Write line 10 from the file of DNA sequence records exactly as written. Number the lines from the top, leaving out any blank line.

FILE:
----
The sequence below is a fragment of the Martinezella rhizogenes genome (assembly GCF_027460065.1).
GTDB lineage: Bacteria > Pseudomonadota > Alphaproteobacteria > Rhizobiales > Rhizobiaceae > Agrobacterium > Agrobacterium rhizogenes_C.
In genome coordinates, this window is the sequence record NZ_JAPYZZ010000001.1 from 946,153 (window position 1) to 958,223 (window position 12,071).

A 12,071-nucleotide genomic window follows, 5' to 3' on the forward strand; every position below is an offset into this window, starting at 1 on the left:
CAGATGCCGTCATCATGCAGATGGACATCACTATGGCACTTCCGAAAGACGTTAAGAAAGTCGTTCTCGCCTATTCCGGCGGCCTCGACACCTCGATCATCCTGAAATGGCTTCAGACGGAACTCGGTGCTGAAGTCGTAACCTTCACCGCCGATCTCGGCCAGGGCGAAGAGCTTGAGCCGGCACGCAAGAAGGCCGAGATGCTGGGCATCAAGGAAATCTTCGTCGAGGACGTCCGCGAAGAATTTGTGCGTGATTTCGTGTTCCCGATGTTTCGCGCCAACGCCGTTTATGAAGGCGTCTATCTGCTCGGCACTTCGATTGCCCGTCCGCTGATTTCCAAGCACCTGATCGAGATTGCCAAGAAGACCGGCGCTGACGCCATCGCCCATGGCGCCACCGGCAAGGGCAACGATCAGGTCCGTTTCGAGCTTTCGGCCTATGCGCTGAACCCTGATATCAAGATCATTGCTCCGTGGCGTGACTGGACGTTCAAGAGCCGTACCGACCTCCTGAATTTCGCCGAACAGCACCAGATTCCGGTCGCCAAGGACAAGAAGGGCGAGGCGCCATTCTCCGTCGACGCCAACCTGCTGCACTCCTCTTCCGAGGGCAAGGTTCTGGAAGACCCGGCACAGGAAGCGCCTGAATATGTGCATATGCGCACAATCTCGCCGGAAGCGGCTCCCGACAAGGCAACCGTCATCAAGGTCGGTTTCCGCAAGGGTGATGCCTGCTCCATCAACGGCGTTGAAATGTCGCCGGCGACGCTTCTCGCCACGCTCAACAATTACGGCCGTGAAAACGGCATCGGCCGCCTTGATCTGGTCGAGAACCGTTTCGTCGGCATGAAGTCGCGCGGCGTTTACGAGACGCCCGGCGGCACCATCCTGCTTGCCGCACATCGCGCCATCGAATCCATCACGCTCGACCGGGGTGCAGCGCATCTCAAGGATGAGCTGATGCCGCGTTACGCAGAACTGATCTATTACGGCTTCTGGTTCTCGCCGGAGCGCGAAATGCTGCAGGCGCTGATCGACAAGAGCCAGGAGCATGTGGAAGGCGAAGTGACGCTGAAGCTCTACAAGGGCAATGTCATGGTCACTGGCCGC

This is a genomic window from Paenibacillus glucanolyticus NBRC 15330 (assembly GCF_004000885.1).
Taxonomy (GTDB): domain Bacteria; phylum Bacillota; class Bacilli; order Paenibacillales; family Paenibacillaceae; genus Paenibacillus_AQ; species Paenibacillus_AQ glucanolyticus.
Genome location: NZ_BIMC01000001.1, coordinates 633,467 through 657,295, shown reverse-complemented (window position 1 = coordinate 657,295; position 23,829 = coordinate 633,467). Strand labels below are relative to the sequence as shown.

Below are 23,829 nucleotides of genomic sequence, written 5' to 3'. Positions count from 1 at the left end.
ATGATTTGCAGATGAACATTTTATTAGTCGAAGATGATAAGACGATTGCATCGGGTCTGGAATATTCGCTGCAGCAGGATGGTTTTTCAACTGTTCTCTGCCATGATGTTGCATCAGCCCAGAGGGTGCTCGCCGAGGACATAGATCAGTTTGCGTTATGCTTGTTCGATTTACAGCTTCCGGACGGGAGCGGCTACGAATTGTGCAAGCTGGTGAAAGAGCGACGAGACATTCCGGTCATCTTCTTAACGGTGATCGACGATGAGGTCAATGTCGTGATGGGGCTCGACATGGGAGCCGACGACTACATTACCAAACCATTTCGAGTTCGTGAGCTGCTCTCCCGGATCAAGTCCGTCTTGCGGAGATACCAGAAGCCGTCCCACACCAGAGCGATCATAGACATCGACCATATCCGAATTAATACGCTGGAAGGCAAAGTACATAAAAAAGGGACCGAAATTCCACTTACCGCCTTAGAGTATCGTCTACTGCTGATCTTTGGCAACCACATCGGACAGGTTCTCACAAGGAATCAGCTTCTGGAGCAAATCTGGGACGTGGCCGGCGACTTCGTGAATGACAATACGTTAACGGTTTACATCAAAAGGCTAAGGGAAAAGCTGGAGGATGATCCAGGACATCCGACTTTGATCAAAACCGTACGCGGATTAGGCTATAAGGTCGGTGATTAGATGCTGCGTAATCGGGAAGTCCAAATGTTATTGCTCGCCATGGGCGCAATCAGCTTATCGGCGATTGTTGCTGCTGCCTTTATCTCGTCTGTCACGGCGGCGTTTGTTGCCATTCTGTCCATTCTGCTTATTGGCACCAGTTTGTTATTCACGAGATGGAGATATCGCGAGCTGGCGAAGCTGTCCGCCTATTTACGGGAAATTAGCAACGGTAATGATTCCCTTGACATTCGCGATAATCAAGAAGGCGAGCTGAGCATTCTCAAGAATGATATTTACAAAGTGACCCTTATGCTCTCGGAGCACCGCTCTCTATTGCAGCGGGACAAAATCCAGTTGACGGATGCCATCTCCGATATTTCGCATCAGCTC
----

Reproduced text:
ATGATTTGCAGATGAACATTTTATTAGTCGAAGATGATAAGACGATTGCATCGGGTCTGGAATATTCGCTGCAGCAGGATGGTTTTTCAACTGTTCTCTGCCATGATGTTGCATCAGCCCAGAGGGTGCTCGCCGAGGACATAGATCAGTTTGCGTTATGCTTGTTCGATTTACAGCTTCCGGACGGGAGCGGCTACGAATTGTGCAAGCTGGTGAAAGAGCGACGAGACATTCCGGTCATCTTCTTAACGGTGATCGACGATGAGGTCAATGTCGTGATGGGGCTCGACATGGGAGCCGACGACTACATTACCAAACCATTTCGAGTTCGTGAGCTGCTCTCCCGGATCAAGTCCGTCTTGCGGAGATACCAGAAGCCGTCCCACACCAGAGCGATCATAGACATCGACCATATCCGAATTAATACGCTGGAAGGCAAAGTACATAAAAAAGGGACCGAAATTCCACTTACCGCCTTAGAGTATCGTCTACTGCTGATCTTTGGCAACCACATCGGACAGGTTCTCACAAGGAATCAGCTTCTGGAGCAAATCTGGGACGTGGCCGGCGACTTCGTGAATGACAATACGTTAACGGTTTACATCAAAAGGCTAAGGGAAAAGCTGGAGGATGATCCAGGACATCCGACTTTGATCAAAACCGTACGCGGATTAGGCTATAAGGTCGGTGATTAGATGCTGCGTAATCGGGAAGTCCAAATGTTATTGCTCGCCATGGGCGCAATCAGCTTATCGGCGATTGTTGCTGCTGCCTTTATCTCGTCTGTCACGGCGGCGTTTGTTGCCATTCTGTCCATTCTGCTTATTGGCACCAGTTTGTTATTCACGAGATGGAGATATCGCGAGCTGGCGAAGCTGTCCGCCTATTTACGGGAAATTAGCAACGGTAATGATTCCCTTGACATTCGCGATAATCAAGAAGGCGAGCTGAGCATTCTCAAGAATGATATTTACAAAGTGACCCTTATGCTCTCGGAGCACCGCTCTCTATTGCAGCGGGACAAAATCCAGTTGACGGATGCCATCTCCGATATTTCGCATCAGCTC